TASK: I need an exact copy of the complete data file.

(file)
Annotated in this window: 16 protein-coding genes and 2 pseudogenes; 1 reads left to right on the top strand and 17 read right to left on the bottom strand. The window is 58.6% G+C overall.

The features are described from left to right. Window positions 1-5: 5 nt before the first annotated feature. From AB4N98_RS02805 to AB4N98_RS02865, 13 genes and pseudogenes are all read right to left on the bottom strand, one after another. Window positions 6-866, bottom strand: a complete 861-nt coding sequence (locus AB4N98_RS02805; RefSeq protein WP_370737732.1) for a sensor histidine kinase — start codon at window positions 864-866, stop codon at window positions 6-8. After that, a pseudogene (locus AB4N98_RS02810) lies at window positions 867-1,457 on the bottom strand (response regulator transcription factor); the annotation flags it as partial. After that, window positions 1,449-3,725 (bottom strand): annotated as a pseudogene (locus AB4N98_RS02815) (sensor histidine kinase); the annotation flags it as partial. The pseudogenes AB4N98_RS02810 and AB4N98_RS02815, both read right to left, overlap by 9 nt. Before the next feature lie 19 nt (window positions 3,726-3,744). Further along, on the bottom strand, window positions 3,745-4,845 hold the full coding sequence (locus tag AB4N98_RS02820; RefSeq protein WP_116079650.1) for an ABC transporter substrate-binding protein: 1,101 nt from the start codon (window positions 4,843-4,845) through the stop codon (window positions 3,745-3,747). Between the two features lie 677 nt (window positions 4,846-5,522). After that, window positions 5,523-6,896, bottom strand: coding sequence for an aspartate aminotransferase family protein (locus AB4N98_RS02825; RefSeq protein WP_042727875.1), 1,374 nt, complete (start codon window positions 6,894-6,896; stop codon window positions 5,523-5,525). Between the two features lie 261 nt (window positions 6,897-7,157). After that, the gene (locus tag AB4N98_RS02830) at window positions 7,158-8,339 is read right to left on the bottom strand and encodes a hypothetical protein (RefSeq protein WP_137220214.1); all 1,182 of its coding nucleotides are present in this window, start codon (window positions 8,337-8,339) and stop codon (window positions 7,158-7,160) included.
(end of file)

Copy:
Annotated in this window: 16 protein-coding genes and 2 pseudogenes; 1 reads left to right on the top strand and 17 read right to left on the bottom strand. The window is 58.6% G+C overall.

The features are described from left to right. Window positions 1-5: 5 nt before the first annotated feature. From AB4N98_RS02805 to AB4N98_RS02865, 13 genes and pseudogenes are all read right to left on the bottom strand, one after another. Window positions 6-866, bottom strand: a complete 861-nt coding sequence (locus AB4N98_RS02805; RefSeq protein WP_370737732.1) for a sensor histidine kinase — start codon at window positions 864-866, stop codon at window positions 6-8. After that, a pseudogene (locus AB4N98_RS02810) lies at window positions 867-1,457 on the bottom strand (response regulator transcription factor); the annotation flags it as partial. After that, window positions 1,449-3,725 (bottom strand): annotated as a pseudogene (locus AB4N98_RS02815) (sensor histidine kinase); the annotation flags it as partial. The pseudogenes AB4N98_RS02810 and AB4N98_RS02815, both read right to left, overlap by 9 nt. Before the next feature lie 19 nt (window positions 3,726-3,744). Further along, on the bottom strand, window positions 3,745-4,845 hold the full coding sequence (locus tag AB4N98_RS02820; RefSeq protein WP_116079650.1) for an ABC transporter substrate-binding protein: 1,101 nt from the start codon (window positions 4,843-4,845) through the stop codon (window positions 3,745-3,747). Between the two features lie 677 nt (window positions 4,846-5,522). After that, window positions 5,523-6,896, bottom strand: coding sequence for an aspartate aminotransferase family protein (locus AB4N98_RS02825; RefSeq protein WP_042727875.1), 1,374 nt, complete (start codon window positions 6,894-6,896; stop codon window positions 5,523-5,525). Between the two features lie 261 nt (window positions 6,897-7,157). After that, the gene (locus tag AB4N98_RS02830) at window positions 7,158-8,339 is read right to left on the bottom strand and encodes a hypothetical protein (RefSeq protein WP_137220214.1); all 1,182 of its coding nucleotides are present in this window, start codon (window positions 8,337-8,339) and stop codon (window positions 7,158-7,160) included.